Pita Arquitetura give Latin America’s largest travel agent, Decolar, a head office transformation
By Courtney • Jul 25, 2019
In the city centre of Barueri, Brazil, innovative designers at Pita Arquitetura have recently completed a stunning office transformation for a brand new brand of the travel agency Decolar.
This company is actually the largest online travel agency in all of Latin America. They have offices in several places across the continent despite functioning primarily as an online service, but this new space is designed to provide more of a central hub for the company’s organizational elements despite not being officially designated an actual “head office”.
Because the company has been going through so much growth lately, executives made the decision to build a new office that might act like a hub for a lot of its organizational operations. They also needed a larger workspace for their employees than they had access to earlier thanks to the way the company has grown. They took this as an opportunity to build an office that is a little more connected to the company’s vision and working style than their previous space was.
Previously located near Sao Paulo’s international airport, in a city called Guarulhos, the office has undergone a relaxation and focus based transformation intended for the better of employees and clients alike, despite its change in scenery. This is partially because the new area is slightly more metropolitan, giving prospective clients better access to its services and customer representatives.
One unique challenge within this move was actually extraneous to the new space itself but integral to the inner workings of the company’s staff. After the move, the company intended to keep the same teams, but they knew that moving the office to Barueri would increase the distance of travel required each morning for those who were used to working in Guarulhos.
In order to make up for this change in commute, executives and designers together decided to concentrate on what employees actually use, want, and need in order to create a new working space that’s simply so good, welcoming, and comfortable that it makes the further distance traveled by those employees living closer to the previous location feel genuinely worth it.
At its base, the office was rooted in the concept of connection. Designers wanted all spaces to be connected in order to enable all teams within their workplace systems to be connected. This was inspired by the belief that, in some way, all people are connected; a concept that is very well linked to the travel industry. In order to build these connected spaces, design teams employed the benefits of the curve.
By this, we mean that the rooms, spaces, furnishings, and features all have a distinct curvature to them. This creates a sense of flow, as though nothing is cut off from anything else. The visual of so many complementary curved shapes appears to guide employees through the office. Designers enjoyed creating a space that bears a sense of curiosity, as though one might discover something great beyond the next bend in their path.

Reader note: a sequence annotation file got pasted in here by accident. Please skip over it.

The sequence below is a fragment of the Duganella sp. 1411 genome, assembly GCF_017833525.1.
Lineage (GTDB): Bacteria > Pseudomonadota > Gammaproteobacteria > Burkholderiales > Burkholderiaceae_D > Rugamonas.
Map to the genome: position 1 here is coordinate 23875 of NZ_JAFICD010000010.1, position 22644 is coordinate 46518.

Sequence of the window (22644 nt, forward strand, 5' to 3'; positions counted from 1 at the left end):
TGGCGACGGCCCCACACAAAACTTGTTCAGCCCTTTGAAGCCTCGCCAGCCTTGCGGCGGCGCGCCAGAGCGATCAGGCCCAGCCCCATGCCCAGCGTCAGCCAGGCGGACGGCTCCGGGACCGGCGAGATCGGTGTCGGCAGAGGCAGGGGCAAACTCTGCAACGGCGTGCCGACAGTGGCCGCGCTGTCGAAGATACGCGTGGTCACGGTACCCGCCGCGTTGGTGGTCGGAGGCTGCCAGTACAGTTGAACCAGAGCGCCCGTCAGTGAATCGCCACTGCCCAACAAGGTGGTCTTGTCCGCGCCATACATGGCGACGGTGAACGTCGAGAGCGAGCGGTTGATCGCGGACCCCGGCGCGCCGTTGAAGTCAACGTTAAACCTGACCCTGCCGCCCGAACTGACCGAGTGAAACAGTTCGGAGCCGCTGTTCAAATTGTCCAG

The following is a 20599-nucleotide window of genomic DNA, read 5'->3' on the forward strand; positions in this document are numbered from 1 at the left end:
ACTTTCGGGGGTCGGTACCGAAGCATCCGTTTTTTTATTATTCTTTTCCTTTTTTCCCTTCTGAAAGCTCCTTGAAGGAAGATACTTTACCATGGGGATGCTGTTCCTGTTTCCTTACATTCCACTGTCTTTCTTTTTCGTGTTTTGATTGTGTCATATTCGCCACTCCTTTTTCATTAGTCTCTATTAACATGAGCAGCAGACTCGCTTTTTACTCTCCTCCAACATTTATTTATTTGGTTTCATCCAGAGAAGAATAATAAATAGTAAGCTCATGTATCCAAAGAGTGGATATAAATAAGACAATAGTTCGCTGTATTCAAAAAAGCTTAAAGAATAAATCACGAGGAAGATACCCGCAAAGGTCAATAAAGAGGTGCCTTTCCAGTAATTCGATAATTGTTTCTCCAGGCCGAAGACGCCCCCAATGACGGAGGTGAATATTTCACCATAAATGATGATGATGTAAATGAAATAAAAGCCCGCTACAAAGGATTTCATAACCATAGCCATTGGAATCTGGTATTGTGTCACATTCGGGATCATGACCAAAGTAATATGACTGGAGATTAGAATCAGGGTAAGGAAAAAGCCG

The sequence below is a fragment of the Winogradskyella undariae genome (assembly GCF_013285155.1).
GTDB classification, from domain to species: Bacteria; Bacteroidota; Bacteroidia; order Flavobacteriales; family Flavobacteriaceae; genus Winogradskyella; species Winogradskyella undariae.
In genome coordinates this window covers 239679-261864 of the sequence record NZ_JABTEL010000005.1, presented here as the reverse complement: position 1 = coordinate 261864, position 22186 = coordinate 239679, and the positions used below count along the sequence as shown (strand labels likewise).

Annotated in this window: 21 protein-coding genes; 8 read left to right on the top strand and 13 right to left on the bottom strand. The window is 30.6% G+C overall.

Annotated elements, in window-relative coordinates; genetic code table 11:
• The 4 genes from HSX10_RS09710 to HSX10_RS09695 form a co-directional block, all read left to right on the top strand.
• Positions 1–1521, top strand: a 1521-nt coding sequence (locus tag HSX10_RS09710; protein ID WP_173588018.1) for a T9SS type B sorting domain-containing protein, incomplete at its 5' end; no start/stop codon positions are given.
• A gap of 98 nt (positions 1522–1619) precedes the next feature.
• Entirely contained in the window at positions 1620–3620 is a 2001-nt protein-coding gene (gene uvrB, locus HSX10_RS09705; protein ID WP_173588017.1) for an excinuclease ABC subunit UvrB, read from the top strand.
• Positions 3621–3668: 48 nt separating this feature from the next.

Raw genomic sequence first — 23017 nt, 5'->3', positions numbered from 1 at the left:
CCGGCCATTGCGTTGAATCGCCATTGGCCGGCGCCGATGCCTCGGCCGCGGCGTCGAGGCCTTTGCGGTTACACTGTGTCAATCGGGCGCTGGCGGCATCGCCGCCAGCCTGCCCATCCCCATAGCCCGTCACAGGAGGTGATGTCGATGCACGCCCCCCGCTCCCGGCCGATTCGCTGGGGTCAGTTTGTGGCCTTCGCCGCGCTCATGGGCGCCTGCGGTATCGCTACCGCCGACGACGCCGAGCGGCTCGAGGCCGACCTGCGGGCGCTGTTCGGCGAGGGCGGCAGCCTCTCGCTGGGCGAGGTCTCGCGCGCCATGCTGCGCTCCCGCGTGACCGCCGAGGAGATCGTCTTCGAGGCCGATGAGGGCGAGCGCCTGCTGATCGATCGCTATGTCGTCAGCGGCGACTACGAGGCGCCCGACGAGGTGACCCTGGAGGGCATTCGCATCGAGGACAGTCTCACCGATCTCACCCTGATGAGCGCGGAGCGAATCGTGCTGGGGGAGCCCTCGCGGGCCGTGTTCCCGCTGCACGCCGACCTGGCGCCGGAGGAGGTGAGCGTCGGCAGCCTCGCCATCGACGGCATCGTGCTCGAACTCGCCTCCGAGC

Materiality was chosen quite intentionally in this space, as a complementary piece and a sort of grounding to the curving shapes. Bright colours pop well against a natural wood that provides a lightly coloured palette, contrasting against the brighter hues. Most floors and work stations feature this neutrality while inner booths and stunning greenery hanging from the ceiling create visual interest.
Designers also contracted local artists to create stunning street art inspired murals and pieces within certain areas, like meeting spaces and break rooms. This brings a sense of local culture to a place that encourages people to experience all kinds of cultures and inspires those who work there on a daily basis.
At the heart of the office is a mutual and collaborative productivity space called “the work cafe”. This is where all other spots lead to, converge, and connect, like a nucleus. Designers created this to be a space where people from all different departments, floors, and so on can meet, discuss, rest, eat together, or even get work done with some different scenery than usual.
Within this work cafe, all of the tables, chairs, modular couches, and “meeting cubes” are movable. This makes the space diverse and customizable, truly catering it to the needs, comforts, and preferences of any type of employee or client doing just about any task. This free-work atmosphere is one of the many elements that keeps employees from farther away happy enough with the space to keep working in the new office despite the lengthier commute.
Photos by Renato Navarro
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